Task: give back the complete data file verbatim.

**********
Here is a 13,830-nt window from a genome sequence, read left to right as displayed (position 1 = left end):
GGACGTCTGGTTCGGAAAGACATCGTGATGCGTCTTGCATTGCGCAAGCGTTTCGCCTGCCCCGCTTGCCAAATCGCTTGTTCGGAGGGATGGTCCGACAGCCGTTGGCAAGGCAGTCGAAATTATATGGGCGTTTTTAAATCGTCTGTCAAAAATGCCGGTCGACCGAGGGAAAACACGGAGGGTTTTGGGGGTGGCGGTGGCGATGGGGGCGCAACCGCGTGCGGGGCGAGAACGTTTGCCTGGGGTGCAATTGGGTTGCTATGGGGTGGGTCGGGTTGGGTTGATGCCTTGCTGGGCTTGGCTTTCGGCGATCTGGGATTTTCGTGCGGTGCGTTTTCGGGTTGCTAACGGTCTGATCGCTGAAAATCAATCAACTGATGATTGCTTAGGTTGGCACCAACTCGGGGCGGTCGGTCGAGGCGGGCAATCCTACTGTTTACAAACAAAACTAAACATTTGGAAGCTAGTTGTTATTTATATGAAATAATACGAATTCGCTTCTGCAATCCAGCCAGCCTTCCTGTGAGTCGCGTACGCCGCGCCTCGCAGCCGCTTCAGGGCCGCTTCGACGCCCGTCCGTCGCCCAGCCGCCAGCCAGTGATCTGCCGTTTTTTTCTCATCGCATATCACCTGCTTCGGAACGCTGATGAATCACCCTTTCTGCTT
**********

Here is a 13,830-nt window from a genome sequence, read left to right as displayed (position 1 = left end):
GGACGTCTGGTTCGGAAAGACATCGTGATGCGTCTTGCATTGCGCAAGCGTTTCGCCTGCCCCGCTTGCCAAATCGCTTGTTCGGAGGGATGGTCCGACAGCCGTTGGCAAGGCAGTCGAAATTATATGGGCGTTTTTAAATCGTCTGTCAAAAATGCCGGTCGACCGAGGGAAAACACGGAGGGTTTTGGGGGTGGCGGTGGCGATGGGGGCGCAACCGCGTGCGGGGCGAGAACGTTTGCCTGGGGTGCAATTGGGTTGCTATGGGGTGGGTCGGGTTGGGTTGATGCCTTGCTGGGCTTGGCTTTCGGCGATCTGGGATTTTCGTGCGGTGCGTTTTCGGGTTGCTAACGGTCTGATCGCTGAAAATCAATCAACTGATGATTGCTTAGGTTGGCACCAACTCGGGGCGGTCGGTCGAGGCGGGCAATCCTACTGTTTACAAACAAAACTAAACATTTGGAAGCTAGTTGTTATTTATATGAAATAATACGAATTCGCTTCTGCAATCCAGCCAGCCTTCCTGTGAGTCGCGTACGCCGCGCCTCGCAGCCGCTTCAGGGCCGCTTCGACGCCCGTCCGTCGCCCAGCCGCCAGCCAGTGATCTGCCGTTTTTTTCTCATCGCATATCACCTGCTTCGGAACGCTGATGAATCACCCTTTCTGCTT